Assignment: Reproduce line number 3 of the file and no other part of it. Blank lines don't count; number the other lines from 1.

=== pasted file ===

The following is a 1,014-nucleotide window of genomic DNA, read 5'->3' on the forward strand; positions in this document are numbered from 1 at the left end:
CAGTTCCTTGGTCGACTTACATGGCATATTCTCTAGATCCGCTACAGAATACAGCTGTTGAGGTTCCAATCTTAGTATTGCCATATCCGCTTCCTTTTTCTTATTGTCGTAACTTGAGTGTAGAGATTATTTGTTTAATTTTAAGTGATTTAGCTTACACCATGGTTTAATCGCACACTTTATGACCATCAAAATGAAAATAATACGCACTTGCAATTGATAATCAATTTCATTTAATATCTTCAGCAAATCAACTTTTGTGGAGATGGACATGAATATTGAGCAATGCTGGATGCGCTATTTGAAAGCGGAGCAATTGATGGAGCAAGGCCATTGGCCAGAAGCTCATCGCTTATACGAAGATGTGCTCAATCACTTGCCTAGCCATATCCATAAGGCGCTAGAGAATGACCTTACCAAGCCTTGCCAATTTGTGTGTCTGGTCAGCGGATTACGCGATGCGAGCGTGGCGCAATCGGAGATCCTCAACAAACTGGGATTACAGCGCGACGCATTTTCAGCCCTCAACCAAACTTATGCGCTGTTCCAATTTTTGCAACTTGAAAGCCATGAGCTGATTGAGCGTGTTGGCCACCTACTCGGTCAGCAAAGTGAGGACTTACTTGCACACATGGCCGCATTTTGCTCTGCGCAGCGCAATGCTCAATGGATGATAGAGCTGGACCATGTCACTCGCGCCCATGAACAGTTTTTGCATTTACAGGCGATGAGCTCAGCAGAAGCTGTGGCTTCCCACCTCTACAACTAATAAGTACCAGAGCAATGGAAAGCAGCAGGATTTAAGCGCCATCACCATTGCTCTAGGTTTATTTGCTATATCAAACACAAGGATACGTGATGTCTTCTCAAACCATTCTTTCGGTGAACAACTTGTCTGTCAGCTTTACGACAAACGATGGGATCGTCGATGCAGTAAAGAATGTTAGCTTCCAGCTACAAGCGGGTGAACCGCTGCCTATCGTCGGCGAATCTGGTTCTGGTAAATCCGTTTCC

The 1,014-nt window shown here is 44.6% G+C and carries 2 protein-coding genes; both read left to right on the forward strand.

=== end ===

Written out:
The 1,014-nt window shown here is 44.6% G+C and carries 2 protein-coding genes; both read left to right on the forward strand.